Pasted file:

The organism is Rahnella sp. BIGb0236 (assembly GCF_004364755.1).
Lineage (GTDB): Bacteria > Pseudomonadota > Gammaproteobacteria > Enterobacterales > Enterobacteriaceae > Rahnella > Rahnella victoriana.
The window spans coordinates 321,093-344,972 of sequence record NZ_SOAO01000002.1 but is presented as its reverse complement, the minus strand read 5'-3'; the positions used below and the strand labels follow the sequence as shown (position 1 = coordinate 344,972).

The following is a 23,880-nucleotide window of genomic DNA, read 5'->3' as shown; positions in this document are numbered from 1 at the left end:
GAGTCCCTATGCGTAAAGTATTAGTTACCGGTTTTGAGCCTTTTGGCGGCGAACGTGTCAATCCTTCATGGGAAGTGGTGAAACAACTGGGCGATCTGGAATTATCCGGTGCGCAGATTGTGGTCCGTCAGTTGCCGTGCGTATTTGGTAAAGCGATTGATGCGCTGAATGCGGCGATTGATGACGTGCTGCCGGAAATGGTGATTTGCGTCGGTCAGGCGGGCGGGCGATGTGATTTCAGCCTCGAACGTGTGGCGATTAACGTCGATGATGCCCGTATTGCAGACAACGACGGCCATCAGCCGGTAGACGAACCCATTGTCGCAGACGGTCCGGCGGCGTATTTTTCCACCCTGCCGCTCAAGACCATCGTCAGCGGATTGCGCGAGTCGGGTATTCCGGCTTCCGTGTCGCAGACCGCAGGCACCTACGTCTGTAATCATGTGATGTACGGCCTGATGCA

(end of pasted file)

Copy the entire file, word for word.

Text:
The organism is Rahnella sp. BIGb0236 (assembly GCF_004364755.1).
Lineage (GTDB): Bacteria > Pseudomonadota > Gammaproteobacteria > Enterobacterales > Enterobacteriaceae > Rahnella > Rahnella victoriana.
The window spans coordinates 321,093-344,972 of sequence record NZ_SOAO01000002.1 but is presented as its reverse complement, the minus strand read 5'-3'; the positions used below and the strand labels follow the sequence as shown (position 1 = coordinate 344,972).

The following is a 23,880-nucleotide window of genomic DNA, read 5'->3' as shown; positions in this document are numbered from 1 at the left end:
GAGTCCCTATGCGTAAAGTATTAGTTACCGGTTTTGAGCCTTTTGGCGGCGAACGTGTCAATCCTTCATGGGAAGTGGTGAAACAACTGGGCGATCTGGAATTATCCGGTGCGCAGATTGTGGTCCGTCAGTTGCCGTGCGTATTTGGTAAAGCGATTGATGCGCTGAATGCGGCGATTGATGACGTGCTGCCGGAAATGGTGATTTGCGTCGGTCAGGCGGGCGGGCGATGTGATTTCAGCCTCGAACGTGTGGCGATTAACGTCGATGATGCCCGTATTGCAGACAACGACGGCCATCAGCCGGTAGACGAACCCATTGTCGCAGACGGTCCGGCGGCGTATTTTTCCACCCTGCCGCTCAAGACCATCGTCAGCGGATTGCGCGAGTCGGGTATTCCGGCTTCCGTGTCGCAGACCGCAGGCACCTACGTCTGTAATCATGTGATGTACGGCCTGATGCA